Abstract: In Scotland in March 2020, there were no protocols for testing for COVID-19, and lockdown restrictions had just been announced. Despite these challenging conditions, innovative rapid research from the Roslin Institute (the institute behind "Dolly the Sheep") and the piloting of a new sampling system by Scottish Water and the Scottish Environment Protection Agency established a nationwide surveillance programme testing wastewater for COVID-19 within six months.  As part of a learning review conducted on behalf of the Scottish Government, we interviewed more than 40 key participants to understand the collaborations that took place between researchers, government and the water industry during this period and beyond. These data provide a unique case study of how to build rapid research collaborations in response to crisis or emergency situations.The literatures on team science and transdisciplinary research (TDR) tell us that success in team-based research is widely understood to depend on: good coordination and communication, building trust and dealing with team conflict, having shared goals, and the availability of resources. TDR is also characterised by its time- and resource-intensiveness and reliance on trust-based relationships. Yet, both literatures are relatively silent on the issue of how best to convene newly emergent collaborations in response to a crisis situation which may need to rely on available resources and ad-hoc approaches.  Our  conceptual framework therefore draws on emerging interest in "rapid approaches to research" in healthcare and the concept of "swift trust", developed in the context of emergency humanitarian responses.Our results demonstrate the key role played by brokerage organisations in bringing together potential collaborators and the importance of public funding to ensure "collaboration readiness". We also show how, in crisis, individuals rely on their existing networks to locate potential collaborators and that regular communication between research partners is paramount when dealing with new collaborations and urgent deadlines. Co-ordination of activities between different sets of stakeholders is crucial to ensure that research results can be translated into routine programmes of activity, and to ensure that institutional memories of effective responses are retained for use in future crises. This research contributes new knowledge about rapid research responses to existing scholarship in SciTS and TDR by using well-established approaches from both fields to enable us to think more broadly about developing collaborations in crisis situations.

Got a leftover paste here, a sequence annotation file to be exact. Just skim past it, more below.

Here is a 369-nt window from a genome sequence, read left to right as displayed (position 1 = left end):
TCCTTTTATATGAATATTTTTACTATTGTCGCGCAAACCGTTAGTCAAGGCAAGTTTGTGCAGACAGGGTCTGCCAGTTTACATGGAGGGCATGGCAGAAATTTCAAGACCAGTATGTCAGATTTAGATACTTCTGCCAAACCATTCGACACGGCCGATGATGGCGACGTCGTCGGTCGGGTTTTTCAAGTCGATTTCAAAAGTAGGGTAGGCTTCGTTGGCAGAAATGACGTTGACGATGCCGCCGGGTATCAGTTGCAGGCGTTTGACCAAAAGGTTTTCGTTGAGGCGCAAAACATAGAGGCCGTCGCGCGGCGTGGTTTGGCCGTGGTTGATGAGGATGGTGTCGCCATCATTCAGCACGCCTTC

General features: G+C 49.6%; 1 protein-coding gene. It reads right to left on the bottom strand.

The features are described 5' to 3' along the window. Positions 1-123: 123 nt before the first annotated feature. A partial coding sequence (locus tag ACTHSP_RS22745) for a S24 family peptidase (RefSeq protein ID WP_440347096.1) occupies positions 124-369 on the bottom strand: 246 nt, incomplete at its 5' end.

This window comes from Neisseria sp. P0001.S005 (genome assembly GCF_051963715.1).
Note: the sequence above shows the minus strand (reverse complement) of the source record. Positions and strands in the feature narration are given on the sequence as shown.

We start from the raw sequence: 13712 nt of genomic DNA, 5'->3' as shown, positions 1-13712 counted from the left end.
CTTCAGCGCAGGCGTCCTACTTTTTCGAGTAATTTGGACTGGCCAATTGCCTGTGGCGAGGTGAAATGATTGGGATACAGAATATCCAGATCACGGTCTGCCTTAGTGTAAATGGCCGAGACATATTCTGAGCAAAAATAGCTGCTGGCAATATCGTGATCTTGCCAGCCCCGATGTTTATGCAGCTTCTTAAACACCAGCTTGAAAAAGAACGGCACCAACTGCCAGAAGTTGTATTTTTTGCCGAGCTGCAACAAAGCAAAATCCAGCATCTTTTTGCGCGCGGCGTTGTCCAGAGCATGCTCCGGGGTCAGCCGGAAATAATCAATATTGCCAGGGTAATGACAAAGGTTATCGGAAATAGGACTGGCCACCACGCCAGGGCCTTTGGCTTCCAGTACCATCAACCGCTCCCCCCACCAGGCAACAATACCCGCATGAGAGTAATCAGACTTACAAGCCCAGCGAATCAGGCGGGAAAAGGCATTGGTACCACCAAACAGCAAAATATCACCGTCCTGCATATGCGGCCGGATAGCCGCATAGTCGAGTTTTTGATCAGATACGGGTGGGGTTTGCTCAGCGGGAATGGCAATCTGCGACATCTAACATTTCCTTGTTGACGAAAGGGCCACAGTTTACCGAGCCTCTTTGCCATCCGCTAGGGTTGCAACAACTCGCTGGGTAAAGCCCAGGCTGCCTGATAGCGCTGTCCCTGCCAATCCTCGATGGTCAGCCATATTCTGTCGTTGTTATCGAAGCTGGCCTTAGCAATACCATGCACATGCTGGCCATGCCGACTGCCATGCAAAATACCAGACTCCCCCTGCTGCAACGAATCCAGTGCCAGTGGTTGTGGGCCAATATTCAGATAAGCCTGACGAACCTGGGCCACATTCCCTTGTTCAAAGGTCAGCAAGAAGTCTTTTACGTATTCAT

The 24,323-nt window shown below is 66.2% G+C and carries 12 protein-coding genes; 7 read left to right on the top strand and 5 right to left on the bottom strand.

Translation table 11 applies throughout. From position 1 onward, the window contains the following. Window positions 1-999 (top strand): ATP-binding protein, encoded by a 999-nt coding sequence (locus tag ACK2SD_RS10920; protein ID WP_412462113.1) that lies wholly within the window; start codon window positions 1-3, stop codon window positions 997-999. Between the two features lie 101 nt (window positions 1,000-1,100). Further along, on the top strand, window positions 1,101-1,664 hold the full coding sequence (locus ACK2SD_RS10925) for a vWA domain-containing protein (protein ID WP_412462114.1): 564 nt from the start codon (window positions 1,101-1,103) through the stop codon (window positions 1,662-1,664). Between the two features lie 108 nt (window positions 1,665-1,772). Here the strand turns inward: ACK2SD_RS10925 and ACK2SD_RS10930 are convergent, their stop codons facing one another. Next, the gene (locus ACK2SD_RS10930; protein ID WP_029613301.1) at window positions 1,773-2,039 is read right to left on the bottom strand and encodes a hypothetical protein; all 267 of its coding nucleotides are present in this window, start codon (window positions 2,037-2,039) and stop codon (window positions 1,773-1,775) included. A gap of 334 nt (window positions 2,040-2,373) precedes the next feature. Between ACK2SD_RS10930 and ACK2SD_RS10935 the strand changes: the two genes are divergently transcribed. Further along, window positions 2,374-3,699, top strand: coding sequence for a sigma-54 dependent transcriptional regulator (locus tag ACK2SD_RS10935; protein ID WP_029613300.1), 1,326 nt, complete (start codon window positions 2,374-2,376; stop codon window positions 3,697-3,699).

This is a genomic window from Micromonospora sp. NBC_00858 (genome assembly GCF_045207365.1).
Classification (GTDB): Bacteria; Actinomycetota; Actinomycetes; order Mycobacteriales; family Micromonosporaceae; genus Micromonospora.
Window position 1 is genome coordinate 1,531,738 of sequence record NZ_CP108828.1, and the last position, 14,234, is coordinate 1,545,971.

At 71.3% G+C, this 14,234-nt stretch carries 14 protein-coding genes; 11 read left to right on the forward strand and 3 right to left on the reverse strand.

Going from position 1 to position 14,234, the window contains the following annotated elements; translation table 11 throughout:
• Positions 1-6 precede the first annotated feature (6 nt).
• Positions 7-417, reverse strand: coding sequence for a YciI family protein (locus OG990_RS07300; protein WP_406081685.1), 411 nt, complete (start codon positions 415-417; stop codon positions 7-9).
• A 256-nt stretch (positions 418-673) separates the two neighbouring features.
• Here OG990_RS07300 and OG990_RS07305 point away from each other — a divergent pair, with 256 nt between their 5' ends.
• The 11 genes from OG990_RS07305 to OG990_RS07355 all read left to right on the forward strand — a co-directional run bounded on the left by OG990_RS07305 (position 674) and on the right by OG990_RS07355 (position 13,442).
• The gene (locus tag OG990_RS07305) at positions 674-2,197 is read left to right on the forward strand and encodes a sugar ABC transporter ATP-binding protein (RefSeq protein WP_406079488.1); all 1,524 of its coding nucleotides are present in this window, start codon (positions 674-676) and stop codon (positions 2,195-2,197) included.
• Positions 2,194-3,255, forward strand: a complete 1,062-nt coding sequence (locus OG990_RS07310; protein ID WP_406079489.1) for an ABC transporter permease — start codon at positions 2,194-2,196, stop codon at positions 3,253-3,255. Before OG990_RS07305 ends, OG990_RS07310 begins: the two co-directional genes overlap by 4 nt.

Managing Hybrid Federal Teams: Building Trust, Engagement and Purpose

Myra Travin